The level of security in many data centers today is rather lacking, according to Von Williams, director of information security for Logicalis. He recommends five ways that organizations can secure their private clouds. Here are tips on setting up a solid security policy.—Jennifer D. Bosavage, editor
The first reason most IT professionals say they are interested in a private cloud solution, rather than a public cloud solution, is security. Ironically, diligent security is often the last item on the checklist for many organizations when building a private cloud solution.
I’ve found that, unless an organization is in a regulated industry that is required to provide proof of security – such as PCI, HIPAA, FISMA or ITAR – the level of security in many data centers today could be characterized as “not so much.”
A security initiative needs to be a detailed, disciplined process, but it doesn’t have to be overwhelming. But you do have to have a security policy to apply in the first place. A best practices approach to upgrading or creating a security policy that is appropriate for most organizations focuses on five basic security components.
These five steps form the path for a solid security policy: Risk Assessment, Data Ownership, Data Classification, Auditing and Monitoring, and Incident Response.
While developing your private cloud security policy to help defend your organization from hackers, as well as inadvertent access to confidential data, try asking the following questions.
1. Risk Assessment: How much risk can the organization accept? This seems like an odd question; the answer would seem to be an automatic, “None.” However, considering this question and then developing corporate policies for security around the answers will help identify the security and privacy requirements necessary to ensure compliance with any applicable federal and state regulations as well as industry requirements. As your company develops risk management policies, it replaces ambiguity with certainty about questions regarding data security and privacy.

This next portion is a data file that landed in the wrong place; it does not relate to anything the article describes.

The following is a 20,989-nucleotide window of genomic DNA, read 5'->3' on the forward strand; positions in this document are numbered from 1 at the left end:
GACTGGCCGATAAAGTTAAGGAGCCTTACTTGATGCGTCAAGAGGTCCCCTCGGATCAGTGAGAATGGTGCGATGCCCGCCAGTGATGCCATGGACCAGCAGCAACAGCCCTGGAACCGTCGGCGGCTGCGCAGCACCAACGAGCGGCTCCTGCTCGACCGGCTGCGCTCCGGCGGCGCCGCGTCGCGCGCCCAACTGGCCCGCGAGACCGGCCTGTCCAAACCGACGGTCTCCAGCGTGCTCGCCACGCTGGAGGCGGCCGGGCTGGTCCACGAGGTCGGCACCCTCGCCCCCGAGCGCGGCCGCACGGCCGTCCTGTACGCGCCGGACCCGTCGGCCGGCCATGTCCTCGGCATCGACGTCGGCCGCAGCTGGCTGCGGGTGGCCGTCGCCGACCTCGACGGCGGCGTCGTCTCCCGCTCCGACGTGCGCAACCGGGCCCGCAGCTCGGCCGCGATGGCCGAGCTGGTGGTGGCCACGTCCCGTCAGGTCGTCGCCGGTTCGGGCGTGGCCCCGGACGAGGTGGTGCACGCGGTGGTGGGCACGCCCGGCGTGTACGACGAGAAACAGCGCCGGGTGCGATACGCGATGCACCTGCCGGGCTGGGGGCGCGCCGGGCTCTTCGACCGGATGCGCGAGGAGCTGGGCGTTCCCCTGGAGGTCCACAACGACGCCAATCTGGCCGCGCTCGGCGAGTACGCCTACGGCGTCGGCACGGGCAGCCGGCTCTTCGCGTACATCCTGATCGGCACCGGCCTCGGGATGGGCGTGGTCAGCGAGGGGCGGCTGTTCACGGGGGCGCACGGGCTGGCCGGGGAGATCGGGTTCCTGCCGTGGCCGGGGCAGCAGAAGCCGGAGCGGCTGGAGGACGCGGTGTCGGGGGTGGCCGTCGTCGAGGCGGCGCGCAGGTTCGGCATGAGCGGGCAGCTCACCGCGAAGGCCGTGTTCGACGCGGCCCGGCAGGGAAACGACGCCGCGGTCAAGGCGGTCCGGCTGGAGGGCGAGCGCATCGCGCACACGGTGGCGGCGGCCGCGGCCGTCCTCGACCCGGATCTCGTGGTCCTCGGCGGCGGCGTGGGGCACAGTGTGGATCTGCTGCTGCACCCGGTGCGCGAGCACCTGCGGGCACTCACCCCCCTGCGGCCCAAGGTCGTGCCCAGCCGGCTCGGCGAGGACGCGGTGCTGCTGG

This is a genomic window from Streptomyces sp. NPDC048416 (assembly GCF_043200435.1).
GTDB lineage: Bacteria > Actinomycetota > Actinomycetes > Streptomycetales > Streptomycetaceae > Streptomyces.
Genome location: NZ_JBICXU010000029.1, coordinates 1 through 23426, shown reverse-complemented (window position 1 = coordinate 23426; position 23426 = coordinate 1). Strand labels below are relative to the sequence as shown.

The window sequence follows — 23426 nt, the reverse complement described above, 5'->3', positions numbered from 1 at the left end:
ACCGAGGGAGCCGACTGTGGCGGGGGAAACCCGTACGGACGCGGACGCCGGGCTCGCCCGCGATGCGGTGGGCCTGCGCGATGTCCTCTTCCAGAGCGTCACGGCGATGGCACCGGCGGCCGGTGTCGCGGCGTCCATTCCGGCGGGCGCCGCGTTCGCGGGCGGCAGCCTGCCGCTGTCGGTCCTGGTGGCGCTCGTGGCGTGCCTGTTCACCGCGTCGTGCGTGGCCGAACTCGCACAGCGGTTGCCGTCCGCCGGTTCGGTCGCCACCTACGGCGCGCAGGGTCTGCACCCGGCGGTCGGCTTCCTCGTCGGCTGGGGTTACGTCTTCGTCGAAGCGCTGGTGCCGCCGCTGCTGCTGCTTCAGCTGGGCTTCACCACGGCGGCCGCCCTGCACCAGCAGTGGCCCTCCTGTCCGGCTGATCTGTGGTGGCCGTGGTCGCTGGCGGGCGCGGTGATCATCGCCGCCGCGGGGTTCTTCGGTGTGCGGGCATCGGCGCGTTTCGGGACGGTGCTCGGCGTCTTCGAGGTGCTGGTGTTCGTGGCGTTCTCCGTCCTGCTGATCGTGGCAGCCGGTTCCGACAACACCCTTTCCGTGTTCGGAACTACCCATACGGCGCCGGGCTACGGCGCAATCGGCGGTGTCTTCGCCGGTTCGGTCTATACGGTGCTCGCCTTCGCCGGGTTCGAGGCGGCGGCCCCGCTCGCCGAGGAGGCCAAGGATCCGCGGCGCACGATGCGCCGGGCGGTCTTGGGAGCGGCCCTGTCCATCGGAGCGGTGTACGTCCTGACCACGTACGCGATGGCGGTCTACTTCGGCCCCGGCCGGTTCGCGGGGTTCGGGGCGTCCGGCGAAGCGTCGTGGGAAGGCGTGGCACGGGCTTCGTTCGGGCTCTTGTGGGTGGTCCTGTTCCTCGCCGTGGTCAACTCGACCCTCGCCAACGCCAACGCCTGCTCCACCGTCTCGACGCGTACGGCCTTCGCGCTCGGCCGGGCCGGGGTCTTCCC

2. Data Ownership: Who owns the data? That question helps decide the “local data sheriffs” for an organization. Why is it necessary? Because each data owner, usually someone within a specific business unit, decides the classification of the data to be maintained and is then responsible for granting user access to the data.
3. Data Classification: How is the data classified? Not all data is created equal. That is, not all data requires the same level of security. Typically, data is classified using three categories – private, confidential or public. Data can fall under more than one category – a spreadsheet with salary information might be private to the company and confidential so only HR employees and supervisors may view it. A data classification established by the data owner clears up any mystery about access.
4. Auditing and Monitoring: How is the data watched? This is generally accomplished with a security incident and event monitoring (SIEM) system that records successful and failed login attempts into key systems, configuration changes and system activities. A SIEM system can log correlation among various security systems and help reconstruct events that led to a security breach or incident.
5. Incidence Response: What is the reaction to any data security breach? Exactly what to do in the case of a data security breach must be outlined in detail in a corporate incidence response policy. The stronger the security and controls applied, the fewer incidents requiring reaction. But the opposite is also true, requiring fast incident responses. A detailed policy makes a quick response easier.
Developing an appropriate security program for an organization in a conventional infrastructure that can then be extended to a private cloud environment adds another dimension to everything. The reality is that, until you have developed, implemented and tested a comprehensive security program for your organization, your data may not be any safer at home, let alone in the cloud.